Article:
After being released from prison, Elwood Blues (Dan Aykroyd) decides to get the band back together.
Director: John Landis
Cast: Dan Aykroyd, John Goodman, Joe Morton, J. Evan Bonifant, The Blues Brothers Band
MPAA Rating: PG-13 for exotic dancing, and some language
Fun Fact: Dan Aykroyd and John Goodman worked with no pay to keep the budget down.
Blues Brothers 2000 is one of those films that knows it doesn’t really need to exist and it’s just there. Did we really need a sequel to The Blues Brothers in the first place? It was an almost twenty years wait to get one. From what I’ve read is that there was a sequel in the works in the 80’s but, John Belushi died so the project was pulled. While some might say it’s a tribute to the first one, it just has a sequel feel to it that tries and continues the legacy of the first film.
The main problem with this film is the lack of motive. There really isn’t any plot to it and there are no motives to what the characters wanting to achieve. Elwood gets the band back together but, he doesn’t say why. Shouldn’t there be a reason to do that? Why would the other members want to go back to it? They all have good paying jobs and seemed to move on with their lives. When you see the other members, it looks like they’re happy with what they are doing and one of the members even mentions that he doesn’t want to go back to jail like last time. It doesn’t make any sense from a writing stand point. You need motives to tell a story and want us to care what is going on. Another thing that made no sense was to include a 10-year-old kid to be part of the band. I get the point of it so Elwood can redeem himself by helping a troubled youth but, the kid really doesn’t do much. He has two scenes that relate to Elwood and he’s just in the background for the rest of the film. There is no payoff in the end are no investment on when Elwood and the kid must make a getaway.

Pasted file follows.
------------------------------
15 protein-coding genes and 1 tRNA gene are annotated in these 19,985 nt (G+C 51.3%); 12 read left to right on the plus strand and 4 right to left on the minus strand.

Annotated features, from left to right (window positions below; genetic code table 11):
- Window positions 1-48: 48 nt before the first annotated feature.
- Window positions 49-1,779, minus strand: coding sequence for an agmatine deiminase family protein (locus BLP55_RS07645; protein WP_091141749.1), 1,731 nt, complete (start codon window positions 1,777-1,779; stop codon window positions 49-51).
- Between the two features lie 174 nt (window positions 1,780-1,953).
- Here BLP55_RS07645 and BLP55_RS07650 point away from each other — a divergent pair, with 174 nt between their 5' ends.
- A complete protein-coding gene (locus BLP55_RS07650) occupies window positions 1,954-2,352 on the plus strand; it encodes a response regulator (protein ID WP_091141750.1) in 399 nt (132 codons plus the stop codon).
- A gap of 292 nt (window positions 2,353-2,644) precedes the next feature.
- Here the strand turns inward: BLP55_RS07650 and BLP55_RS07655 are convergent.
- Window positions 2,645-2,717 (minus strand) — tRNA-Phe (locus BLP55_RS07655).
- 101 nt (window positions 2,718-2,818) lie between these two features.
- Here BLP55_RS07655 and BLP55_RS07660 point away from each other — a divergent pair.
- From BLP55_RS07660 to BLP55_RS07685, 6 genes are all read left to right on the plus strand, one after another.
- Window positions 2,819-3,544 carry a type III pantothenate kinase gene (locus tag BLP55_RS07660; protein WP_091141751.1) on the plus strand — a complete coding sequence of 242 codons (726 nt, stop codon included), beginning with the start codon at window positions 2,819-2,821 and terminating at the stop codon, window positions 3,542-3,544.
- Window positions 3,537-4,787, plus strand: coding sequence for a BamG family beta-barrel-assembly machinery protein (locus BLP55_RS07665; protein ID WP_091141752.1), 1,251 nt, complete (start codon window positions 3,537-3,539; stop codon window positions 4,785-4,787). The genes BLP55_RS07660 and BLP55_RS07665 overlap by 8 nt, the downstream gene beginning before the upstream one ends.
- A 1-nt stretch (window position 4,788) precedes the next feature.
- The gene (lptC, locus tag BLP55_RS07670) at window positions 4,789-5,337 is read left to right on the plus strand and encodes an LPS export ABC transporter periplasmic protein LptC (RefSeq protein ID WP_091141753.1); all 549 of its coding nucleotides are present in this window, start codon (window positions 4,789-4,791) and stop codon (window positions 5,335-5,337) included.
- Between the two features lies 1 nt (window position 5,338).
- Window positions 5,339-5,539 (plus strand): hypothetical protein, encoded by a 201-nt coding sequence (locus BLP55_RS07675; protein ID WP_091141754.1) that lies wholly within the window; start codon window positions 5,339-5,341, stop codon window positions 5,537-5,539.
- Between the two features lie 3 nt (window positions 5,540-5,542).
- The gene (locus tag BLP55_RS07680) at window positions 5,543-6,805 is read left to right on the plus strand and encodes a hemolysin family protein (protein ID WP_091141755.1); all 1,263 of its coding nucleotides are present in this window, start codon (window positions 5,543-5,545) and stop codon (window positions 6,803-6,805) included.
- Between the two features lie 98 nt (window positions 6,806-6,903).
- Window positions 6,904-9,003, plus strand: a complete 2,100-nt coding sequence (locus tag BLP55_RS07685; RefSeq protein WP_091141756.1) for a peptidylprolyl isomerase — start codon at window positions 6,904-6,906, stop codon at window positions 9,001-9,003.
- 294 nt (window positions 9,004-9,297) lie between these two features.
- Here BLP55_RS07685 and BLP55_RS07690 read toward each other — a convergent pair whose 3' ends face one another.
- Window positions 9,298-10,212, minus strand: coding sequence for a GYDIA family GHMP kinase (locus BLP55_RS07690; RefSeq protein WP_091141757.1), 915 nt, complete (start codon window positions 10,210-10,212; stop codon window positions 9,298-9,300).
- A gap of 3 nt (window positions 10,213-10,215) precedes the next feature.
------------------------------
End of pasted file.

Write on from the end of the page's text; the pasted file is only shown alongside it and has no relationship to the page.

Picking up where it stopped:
With a lack of script, you are not going to get the performances to make the film enjoyable. The first film had a high energy to it. With a well written script you can get the performances from the actors and musicians that are needed for the film to succeed. While Blues Brothers 2000 was a film that came out two decades after The Blues Brothers, the performances look slow and uninterested. Some of the comedic timing is off and the delivery of lines is more on the monotone side. Dan Aykroyd’s Chicago accent sounds forced and the performance comes off wrong. I like Dan Aykroyd but, this wasn’t his finest. John Goodman was good in his performance though. You can tell he’s not out to replace John Belushi so he’s just having fun with it. Goodman brings energy to his character and honestly, he’s not a bad singer.
Just like the first film, there are some pretty good musical performances. There’s a lot of talented musicians in this film and some big named blues musicians like Eric Clapton and B.B. King have small cameo roles. Some of musical performances are fun to watch and it will make you want to get the soundtrack to it. The only performance on the music front that was lackluster was Aretha Franklin’s. It just looks tired and uninspired for the most part. I enjoy Franklin’s music but, the scene she had here was just a miss.
Overall Blues Brothers 2000 is an uninspired sequel to a great first film. It has no story or motives, and the performances are lackluster. There are a few fun musical performances but, that’s not enough to carry or salvage the parts that the film lacks. I would suggest checking out the musical performances but, you can probably find those on YouTube.